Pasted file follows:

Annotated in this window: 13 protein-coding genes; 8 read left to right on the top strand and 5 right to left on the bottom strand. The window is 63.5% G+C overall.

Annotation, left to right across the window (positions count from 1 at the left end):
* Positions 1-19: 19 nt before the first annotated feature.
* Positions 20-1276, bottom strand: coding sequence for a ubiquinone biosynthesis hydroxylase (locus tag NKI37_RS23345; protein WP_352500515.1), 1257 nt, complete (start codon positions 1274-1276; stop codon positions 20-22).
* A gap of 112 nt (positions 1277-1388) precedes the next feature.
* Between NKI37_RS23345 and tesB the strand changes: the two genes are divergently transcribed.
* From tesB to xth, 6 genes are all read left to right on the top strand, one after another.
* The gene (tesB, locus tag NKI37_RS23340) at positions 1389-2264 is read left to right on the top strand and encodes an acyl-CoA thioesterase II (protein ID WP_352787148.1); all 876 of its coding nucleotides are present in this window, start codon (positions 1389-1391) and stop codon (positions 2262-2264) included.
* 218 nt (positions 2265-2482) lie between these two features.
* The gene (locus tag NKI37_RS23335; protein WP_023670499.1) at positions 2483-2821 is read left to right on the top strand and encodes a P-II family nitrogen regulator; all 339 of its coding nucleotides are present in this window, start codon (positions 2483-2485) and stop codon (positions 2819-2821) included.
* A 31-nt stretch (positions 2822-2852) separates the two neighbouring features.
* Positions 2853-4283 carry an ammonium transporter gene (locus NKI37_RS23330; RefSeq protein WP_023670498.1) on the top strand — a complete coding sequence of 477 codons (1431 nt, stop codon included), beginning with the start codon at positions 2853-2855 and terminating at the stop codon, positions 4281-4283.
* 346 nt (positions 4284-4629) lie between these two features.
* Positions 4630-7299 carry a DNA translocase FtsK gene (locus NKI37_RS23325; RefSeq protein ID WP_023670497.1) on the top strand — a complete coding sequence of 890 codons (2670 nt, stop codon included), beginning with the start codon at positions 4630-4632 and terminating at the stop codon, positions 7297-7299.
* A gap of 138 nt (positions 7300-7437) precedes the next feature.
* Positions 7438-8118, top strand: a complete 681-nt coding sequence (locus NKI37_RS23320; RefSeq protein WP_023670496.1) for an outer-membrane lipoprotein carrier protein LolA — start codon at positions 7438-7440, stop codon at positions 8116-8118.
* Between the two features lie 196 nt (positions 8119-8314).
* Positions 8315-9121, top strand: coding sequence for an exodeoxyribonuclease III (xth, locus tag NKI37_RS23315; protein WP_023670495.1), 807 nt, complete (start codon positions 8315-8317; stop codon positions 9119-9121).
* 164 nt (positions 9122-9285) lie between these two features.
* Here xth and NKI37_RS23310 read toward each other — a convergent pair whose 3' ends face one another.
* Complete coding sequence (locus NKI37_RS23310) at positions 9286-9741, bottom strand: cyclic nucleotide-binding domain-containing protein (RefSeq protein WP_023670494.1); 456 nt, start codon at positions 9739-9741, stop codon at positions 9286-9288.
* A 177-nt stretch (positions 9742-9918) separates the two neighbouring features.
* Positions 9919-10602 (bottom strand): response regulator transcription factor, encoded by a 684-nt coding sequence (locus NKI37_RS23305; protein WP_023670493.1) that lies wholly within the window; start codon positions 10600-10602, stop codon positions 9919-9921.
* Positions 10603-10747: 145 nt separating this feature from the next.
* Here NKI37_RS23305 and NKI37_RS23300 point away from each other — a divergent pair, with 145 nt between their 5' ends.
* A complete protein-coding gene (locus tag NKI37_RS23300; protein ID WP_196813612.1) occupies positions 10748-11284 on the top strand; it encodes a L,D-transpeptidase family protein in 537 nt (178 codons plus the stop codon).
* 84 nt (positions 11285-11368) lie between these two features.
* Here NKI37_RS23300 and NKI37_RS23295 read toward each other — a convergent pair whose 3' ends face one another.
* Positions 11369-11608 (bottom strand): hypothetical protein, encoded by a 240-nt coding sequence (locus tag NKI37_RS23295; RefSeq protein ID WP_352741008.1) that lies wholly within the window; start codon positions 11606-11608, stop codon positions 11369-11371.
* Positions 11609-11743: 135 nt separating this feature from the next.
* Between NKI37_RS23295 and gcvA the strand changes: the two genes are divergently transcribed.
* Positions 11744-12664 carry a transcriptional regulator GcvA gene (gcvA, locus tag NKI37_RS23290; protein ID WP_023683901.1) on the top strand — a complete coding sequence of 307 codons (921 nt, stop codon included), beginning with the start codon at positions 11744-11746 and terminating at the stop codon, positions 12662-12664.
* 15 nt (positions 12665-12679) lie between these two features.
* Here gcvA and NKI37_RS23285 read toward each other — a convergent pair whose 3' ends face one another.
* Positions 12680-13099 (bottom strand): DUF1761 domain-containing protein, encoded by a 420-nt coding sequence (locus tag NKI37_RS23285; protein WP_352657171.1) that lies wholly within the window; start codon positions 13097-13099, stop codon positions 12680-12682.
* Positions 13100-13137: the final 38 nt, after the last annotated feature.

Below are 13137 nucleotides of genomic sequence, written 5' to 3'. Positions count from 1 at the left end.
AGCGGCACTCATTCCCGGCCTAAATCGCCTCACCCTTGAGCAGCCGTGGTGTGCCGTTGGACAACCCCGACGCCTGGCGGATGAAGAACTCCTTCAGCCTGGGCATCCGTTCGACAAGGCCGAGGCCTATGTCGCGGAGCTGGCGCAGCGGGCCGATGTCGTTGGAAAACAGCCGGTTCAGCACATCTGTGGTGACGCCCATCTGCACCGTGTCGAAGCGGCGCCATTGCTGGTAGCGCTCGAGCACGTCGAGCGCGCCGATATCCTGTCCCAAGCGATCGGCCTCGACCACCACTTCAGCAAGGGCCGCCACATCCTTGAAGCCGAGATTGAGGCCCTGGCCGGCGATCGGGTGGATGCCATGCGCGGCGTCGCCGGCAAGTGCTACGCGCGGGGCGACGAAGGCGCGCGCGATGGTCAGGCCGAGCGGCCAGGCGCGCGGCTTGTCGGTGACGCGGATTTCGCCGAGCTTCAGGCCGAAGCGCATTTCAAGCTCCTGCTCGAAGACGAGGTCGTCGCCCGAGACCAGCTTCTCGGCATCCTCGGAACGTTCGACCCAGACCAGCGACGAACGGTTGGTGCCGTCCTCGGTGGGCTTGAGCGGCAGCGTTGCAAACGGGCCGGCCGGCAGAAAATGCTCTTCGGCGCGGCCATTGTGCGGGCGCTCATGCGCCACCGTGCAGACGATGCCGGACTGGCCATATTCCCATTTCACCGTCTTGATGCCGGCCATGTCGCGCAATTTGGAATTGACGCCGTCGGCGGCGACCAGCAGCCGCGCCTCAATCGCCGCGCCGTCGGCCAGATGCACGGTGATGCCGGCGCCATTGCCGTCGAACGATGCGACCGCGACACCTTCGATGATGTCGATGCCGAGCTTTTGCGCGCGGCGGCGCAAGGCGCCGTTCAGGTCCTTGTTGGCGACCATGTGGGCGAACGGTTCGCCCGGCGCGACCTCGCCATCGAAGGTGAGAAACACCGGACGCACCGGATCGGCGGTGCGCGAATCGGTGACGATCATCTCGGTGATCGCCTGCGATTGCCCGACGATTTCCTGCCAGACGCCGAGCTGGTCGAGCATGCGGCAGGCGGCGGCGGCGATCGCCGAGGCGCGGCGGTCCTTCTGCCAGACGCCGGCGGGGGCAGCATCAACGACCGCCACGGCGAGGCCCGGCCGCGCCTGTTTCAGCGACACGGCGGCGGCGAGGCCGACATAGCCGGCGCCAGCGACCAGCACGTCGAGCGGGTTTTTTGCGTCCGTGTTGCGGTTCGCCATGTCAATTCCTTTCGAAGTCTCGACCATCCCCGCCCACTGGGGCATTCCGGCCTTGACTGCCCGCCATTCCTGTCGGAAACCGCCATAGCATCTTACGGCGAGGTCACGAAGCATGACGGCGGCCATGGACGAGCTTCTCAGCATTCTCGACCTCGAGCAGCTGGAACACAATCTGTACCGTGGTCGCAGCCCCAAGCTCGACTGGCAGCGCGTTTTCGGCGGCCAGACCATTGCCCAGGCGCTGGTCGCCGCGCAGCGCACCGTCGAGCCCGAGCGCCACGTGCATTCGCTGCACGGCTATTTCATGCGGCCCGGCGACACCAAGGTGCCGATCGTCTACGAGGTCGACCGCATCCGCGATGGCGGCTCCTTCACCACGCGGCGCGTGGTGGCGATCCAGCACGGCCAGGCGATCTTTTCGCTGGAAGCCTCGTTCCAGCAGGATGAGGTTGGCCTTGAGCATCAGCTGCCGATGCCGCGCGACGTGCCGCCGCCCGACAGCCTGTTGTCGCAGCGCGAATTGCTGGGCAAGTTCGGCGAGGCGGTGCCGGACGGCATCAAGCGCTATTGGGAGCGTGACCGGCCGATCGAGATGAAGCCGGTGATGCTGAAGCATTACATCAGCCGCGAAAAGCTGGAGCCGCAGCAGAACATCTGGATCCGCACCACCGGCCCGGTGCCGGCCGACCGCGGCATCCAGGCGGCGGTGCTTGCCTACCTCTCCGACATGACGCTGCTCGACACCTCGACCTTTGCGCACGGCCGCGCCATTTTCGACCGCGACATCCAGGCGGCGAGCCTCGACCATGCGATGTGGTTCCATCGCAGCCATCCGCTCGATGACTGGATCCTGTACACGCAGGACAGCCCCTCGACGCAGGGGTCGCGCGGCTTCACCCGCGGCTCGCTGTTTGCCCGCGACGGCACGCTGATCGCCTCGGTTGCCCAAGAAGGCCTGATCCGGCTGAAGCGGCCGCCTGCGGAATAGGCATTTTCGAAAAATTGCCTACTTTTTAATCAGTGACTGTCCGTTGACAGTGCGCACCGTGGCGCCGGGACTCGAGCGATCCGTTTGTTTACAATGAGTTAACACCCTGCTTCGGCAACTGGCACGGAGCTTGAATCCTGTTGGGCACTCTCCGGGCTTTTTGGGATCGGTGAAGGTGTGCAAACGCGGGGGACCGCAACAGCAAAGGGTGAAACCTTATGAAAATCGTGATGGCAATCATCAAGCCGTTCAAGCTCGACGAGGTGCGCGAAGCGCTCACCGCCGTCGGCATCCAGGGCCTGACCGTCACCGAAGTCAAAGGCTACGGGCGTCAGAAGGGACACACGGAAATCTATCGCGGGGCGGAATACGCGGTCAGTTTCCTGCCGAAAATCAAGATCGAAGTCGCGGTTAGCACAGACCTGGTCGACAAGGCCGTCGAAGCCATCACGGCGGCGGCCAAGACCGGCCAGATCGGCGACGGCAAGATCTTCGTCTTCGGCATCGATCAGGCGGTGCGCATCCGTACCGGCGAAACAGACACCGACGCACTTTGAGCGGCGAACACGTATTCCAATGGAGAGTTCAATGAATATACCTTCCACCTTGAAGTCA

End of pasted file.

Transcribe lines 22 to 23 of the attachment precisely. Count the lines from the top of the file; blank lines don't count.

* A 177-nt stretch (positions 9742-9918) separates the two neighbouring features.
* Positions 9919-10602 (bottom strand): response regulator transcription factor, encoded by a 684-nt coding sequence (locus NKI37_RS23305; protein WP_023670493.1) that lies wholly within the window; start codon positions 10600-10602, stop codon positions 9919-9921.